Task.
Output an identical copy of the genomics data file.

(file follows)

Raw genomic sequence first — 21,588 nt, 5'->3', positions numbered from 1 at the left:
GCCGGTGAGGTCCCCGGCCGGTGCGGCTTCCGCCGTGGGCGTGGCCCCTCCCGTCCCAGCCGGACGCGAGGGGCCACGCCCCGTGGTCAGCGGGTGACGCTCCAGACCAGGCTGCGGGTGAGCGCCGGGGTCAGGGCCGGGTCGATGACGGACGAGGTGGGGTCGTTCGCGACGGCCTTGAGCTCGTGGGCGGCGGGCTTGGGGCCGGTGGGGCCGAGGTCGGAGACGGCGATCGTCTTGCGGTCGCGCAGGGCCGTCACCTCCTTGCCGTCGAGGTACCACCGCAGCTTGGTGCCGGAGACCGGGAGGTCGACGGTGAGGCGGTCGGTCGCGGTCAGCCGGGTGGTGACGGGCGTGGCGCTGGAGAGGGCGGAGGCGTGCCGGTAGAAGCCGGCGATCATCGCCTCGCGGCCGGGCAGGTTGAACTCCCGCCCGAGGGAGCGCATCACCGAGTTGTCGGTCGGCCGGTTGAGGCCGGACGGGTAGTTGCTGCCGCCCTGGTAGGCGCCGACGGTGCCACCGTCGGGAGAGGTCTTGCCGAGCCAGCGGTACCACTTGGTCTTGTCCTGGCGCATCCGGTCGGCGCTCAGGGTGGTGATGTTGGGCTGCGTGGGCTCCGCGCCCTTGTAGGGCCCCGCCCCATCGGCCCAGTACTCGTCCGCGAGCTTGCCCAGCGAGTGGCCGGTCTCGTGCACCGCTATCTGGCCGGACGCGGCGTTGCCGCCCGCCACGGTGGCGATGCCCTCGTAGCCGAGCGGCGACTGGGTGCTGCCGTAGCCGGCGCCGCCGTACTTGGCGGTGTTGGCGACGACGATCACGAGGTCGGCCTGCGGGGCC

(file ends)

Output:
Raw genomic sequence first — 21,588 nt, 5'->3', positions numbered from 1 at the left:
GCCGGTGAGGTCCCCGGCCGGTGCGGCTTCCGCCGTGGGCGTGGCCCCTCCCGTCCCAGCCGGACGCGAGGGGCCACGCCCCGTGGTCAGCGGGTGACGCTCCAGACCAGGCTGCGGGTGAGCGCCGGGGTCAGGGCCGGGTCGATGACGGACGAGGTGGGGTCGTTCGCGACGGCCTTGAGCTCGTGGGCGGCGGGCTTGGGGCCGGTGGGGCCGAGGTCGGAGACGGCGATCGTCTTGCGGTCGCGCAGGGCCGTCACCTCCTTGCCGTCGAGGTACCACCGCAGCTTGGTGCCGGAGACCGGGAGGTCGACGGTGAGGCGGTCGGTCGCGGTCAGCCGGGTGGTGACGGGCGTGGCGCTGGAGAGGGCGGAGGCGTGCCGGTAGAAGCCGGCGATCATCGCCTCGCGGCCGGGCAGGTTGAACTCCCGCCCGAGGGAGCGCATCACCGAGTTGTCGGTCGGCCGGTTGAGGCCGGACGGGTAGTTGCTGCCGCCCTGGTAGGCGCCGACGGTGCCACCGTCGGGAGAGGTCTTGCCGAGCCAGCGGTACCACTTGGTCTTGTCCTGGCGCATCCGGTCGGCGCTCAGGGTGGTGATGTTGGGCTGCGTGGGCTCCGCGCCCTTGTAGGGCCCCGCCCCATCGGCCCAGTACTCGTCCGCGAGCTTGCCCAGCGAGTGGCCGGTCTCGTGCACCGCTATCTGGCCGGACGCGGCGTTGCCGCCCGCCACGGTGGCGATGCCCTCGTAGCCGAGCGGCGACTGGGTGCTGCCGTAGCCGGCGCCGCCGTACTTGGCGGTGTTGGCGACGACGATCACGAGGTCGGCCTGCGGGGCC